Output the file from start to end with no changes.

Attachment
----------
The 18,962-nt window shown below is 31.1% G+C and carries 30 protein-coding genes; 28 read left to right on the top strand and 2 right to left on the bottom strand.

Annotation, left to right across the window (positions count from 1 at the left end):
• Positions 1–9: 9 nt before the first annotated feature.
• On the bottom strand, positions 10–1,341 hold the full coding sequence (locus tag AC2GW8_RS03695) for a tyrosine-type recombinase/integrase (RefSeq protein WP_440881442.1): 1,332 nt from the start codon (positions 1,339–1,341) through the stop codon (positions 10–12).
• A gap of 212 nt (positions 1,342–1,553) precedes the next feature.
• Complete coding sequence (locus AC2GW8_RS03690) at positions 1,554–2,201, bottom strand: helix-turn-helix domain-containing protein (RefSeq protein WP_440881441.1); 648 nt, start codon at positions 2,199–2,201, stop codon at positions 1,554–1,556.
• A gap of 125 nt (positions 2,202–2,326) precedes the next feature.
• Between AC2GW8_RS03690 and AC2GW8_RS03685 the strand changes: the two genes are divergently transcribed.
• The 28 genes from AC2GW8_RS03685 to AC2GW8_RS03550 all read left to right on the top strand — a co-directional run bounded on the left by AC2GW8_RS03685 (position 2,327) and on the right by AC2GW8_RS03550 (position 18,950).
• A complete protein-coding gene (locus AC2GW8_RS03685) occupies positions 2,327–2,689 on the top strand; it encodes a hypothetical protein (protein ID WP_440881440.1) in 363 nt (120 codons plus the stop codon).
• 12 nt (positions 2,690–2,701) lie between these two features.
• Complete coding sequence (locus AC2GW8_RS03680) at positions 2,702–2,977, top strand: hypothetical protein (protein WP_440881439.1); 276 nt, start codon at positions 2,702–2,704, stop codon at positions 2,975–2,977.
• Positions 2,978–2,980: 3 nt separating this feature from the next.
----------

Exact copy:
The 18,962-nt window shown below is 31.1% G+C and carries 30 protein-coding genes; 28 read left to right on the top strand and 2 right to left on the bottom strand.

Annotation, left to right across the window (positions count from 1 at the left end):
• Positions 1–9: 9 nt before the first annotated feature.
• On the bottom strand, positions 10–1,341 hold the full coding sequence (locus tag AC2GW8_RS03695) for a tyrosine-type recombinase/integrase (RefSeq protein WP_440881442.1): 1,332 nt from the start codon (positions 1,339–1,341) through the stop codon (positions 10–12).
• A gap of 212 nt (positions 1,342–1,553) precedes the next feature.
• Complete coding sequence (locus AC2GW8_RS03690) at positions 1,554–2,201, bottom strand: helix-turn-helix domain-containing protein (RefSeq protein WP_440881441.1); 648 nt, start codon at positions 2,199–2,201, stop codon at positions 1,554–1,556.
• A gap of 125 nt (positions 2,202–2,326) precedes the next feature.
• Between AC2GW8_RS03690 and AC2GW8_RS03685 the strand changes: the two genes are divergently transcribed.
• The 28 genes from AC2GW8_RS03685 to AC2GW8_RS03550 all read left to right on the top strand — a co-directional run bounded on the left by AC2GW8_RS03685 (position 2,327) and on the right by AC2GW8_RS03550 (position 18,950).
• A complete protein-coding gene (locus AC2GW8_RS03685) occupies positions 2,327–2,689 on the top strand; it encodes a hypothetical protein (protein ID WP_440881440.1) in 363 nt (120 codons plus the stop codon).
• 12 nt (positions 2,690–2,701) lie between these two features.
• Complete coding sequence (locus AC2GW8_RS03680) at positions 2,702–2,977, top strand: hypothetical protein (protein WP_440881439.1); 276 nt, start codon at positions 2,702–2,704, stop codon at positions 2,975–2,977.
• Positions 2,978–2,980: 3 nt separating this feature from the next.